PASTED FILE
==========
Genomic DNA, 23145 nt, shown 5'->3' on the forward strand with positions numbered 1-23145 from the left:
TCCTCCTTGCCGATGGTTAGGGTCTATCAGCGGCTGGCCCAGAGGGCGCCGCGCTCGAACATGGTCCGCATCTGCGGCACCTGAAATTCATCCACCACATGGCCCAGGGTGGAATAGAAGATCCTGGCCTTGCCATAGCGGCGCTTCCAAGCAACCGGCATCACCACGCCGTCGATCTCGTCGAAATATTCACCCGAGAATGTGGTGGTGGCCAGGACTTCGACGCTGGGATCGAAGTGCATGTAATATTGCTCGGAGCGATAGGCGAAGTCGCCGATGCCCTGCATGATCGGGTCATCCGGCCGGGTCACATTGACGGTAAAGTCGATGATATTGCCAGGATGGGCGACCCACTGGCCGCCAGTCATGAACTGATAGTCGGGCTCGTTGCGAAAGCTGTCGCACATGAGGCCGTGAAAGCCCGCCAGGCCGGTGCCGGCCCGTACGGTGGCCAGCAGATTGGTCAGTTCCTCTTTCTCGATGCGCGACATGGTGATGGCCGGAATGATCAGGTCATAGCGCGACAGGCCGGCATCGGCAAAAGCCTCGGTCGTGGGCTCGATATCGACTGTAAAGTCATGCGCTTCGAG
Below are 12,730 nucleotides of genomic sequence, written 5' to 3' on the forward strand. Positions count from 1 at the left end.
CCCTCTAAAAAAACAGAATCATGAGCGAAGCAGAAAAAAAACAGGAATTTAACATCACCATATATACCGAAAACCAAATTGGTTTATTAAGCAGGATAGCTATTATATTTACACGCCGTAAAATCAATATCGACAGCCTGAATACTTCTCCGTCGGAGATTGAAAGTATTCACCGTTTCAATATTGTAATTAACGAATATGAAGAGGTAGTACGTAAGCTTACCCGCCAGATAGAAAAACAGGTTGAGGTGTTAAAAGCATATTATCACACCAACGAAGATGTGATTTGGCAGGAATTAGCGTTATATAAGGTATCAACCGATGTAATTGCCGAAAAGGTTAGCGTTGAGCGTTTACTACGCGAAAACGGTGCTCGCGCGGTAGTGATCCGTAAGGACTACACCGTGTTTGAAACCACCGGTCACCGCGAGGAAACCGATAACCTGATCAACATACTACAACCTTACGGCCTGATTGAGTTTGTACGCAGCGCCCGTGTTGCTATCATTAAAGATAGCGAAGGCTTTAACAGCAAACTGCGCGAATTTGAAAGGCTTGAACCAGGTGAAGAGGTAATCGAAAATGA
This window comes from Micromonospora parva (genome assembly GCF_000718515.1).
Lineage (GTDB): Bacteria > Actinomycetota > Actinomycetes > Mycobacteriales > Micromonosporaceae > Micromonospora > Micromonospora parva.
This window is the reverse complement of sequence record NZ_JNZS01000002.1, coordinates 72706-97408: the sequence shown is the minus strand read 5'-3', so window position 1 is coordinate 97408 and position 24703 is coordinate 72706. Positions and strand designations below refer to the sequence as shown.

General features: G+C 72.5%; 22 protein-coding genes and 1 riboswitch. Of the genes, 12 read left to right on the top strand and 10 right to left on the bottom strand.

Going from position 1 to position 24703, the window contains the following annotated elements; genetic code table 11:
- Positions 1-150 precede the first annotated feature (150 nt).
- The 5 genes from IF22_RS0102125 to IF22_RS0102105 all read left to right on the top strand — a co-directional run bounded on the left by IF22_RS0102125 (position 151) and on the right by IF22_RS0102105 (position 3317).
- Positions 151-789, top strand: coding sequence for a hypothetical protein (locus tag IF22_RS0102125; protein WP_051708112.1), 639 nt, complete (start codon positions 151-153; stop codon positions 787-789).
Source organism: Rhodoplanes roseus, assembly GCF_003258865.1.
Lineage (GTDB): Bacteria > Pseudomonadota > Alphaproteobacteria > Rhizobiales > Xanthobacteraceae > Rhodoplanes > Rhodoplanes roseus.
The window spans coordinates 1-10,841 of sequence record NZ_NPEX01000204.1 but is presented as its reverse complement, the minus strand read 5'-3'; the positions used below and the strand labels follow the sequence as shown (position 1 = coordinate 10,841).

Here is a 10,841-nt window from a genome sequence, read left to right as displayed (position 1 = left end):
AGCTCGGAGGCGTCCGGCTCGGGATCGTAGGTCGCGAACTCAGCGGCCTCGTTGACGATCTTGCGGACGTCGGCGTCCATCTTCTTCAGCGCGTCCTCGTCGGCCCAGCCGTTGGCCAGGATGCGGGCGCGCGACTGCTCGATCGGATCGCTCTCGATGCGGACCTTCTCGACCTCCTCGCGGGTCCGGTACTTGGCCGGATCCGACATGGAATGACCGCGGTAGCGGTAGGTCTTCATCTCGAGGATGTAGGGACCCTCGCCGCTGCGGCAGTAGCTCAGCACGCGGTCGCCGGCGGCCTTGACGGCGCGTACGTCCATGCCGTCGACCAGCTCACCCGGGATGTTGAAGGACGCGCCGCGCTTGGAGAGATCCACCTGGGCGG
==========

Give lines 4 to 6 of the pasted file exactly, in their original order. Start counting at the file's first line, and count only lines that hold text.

CCCTCTAAAAAAACAGAATCATGAGCGAAGCAGAAAAAAAACAGGAATTTAACATCACCATATATACCGAAAACCAAATTGGTTTATTAAGCAGGATAGCTATTATATTTACACGCCGTAAAATCAATATCGACAGCCTGAATACTTCTCCGTCGGAGATTGAAAGTATTCACCGTTTCAATATTGTAATTAACGAATATGAAGAGGTAGTACGTAAGCTTACCCGCCAGATAGAAAAACAGGTTGAGGTGTTAAAAGCATATTATCACACCAACGAAGATGTGATTTGGCAGGAATTAGCGTTATATAAGGTATCAACCGATGTAATTGCCGAAAAGGTTAGCGTTGAGCGTTTACTACGCGAAAACGGTGCTCGCGCGGTAGTGATCCGTAAGGACTACACCGTGTTTGAAACCACCGGTCACCGCGAGGAAACCGATAACCTGATCAACATACTACAACCTTACGGCCTGATTGAGTTTGTACGCAGCGCCCGTGTTGCTATCATTAAAGATAGCGAAGGCTTTAACAGCAAACTGCGCGAATTTGAAAGGCTTGAACCAGGTGAAGAGGTAATCGAAAATGA
This window comes from Micromonospora parva (genome assembly GCF_000718515.1).
Lineage (GTDB): Bacteria > Actinomycetota > Actinomycetes > Mycobacteriales > Micromonosporaceae > Micromonospora > Micromonospora parva.